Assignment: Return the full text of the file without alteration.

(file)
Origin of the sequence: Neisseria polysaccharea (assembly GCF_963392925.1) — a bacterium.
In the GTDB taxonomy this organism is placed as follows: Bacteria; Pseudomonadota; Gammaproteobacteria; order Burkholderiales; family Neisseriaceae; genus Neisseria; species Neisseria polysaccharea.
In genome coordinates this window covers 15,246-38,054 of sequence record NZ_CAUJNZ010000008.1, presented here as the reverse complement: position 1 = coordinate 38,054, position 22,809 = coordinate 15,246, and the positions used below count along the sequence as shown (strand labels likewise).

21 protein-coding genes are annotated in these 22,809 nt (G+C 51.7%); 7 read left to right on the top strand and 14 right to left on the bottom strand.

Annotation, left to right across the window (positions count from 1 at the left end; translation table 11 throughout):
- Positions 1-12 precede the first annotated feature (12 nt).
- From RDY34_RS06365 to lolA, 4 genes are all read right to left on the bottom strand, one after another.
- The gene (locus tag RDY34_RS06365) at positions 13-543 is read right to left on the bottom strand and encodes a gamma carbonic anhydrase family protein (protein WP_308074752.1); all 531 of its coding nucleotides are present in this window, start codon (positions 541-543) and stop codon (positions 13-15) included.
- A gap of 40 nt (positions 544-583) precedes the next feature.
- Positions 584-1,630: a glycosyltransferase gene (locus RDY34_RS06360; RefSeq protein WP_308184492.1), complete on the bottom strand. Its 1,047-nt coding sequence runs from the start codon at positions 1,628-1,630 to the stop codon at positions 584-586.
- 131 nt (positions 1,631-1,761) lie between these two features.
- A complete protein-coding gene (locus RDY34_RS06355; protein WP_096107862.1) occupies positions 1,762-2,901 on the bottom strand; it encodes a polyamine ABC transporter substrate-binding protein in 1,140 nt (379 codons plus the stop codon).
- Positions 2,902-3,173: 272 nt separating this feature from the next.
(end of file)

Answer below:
Origin of the sequence: Neisseria polysaccharea (assembly GCF_963392925.1) — a bacterium.
In the GTDB taxonomy this organism is placed as follows: Bacteria; Pseudomonadota; Gammaproteobacteria; order Burkholderiales; family Neisseriaceae; genus Neisseria; species Neisseria polysaccharea.
In genome coordinates this window covers 15,246-38,054 of sequence record NZ_CAUJNZ010000008.1, presented here as the reverse complement: position 1 = coordinate 38,054, position 22,809 = coordinate 15,246, and the positions used below count along the sequence as shown (strand labels likewise).

21 protein-coding genes are annotated in these 22,809 nt (G+C 51.7%); 7 read left to right on the top strand and 14 right to left on the bottom strand.

Annotation, left to right across the window (positions count from 1 at the left end; translation table 11 throughout):
- Positions 1-12 precede the first annotated feature (12 nt).
- From RDY34_RS06365 to lolA, 4 genes are all read right to left on the bottom strand, one after another.
- The gene (locus tag RDY34_RS06365) at positions 13-543 is read right to left on the bottom strand and encodes a gamma carbonic anhydrase family protein (protein WP_308074752.1); all 531 of its coding nucleotides are present in this window, start codon (positions 541-543) and stop codon (positions 13-15) included.
- A gap of 40 nt (positions 544-583) precedes the next feature.
- Positions 584-1,630: a glycosyltransferase gene (locus RDY34_RS06360; RefSeq protein WP_308184492.1), complete on the bottom strand. Its 1,047-nt coding sequence runs from the start codon at positions 1,628-1,630 to the stop codon at positions 584-586.
- 131 nt (positions 1,631-1,761) lie between these two features.
- A complete protein-coding gene (locus RDY34_RS06355; protein WP_096107862.1) occupies positions 1,762-2,901 on the bottom strand; it encodes a polyamine ABC transporter substrate-binding protein in 1,140 nt (379 codons plus the stop codon).
- Positions 2,902-3,173: 272 nt separating this feature from the next.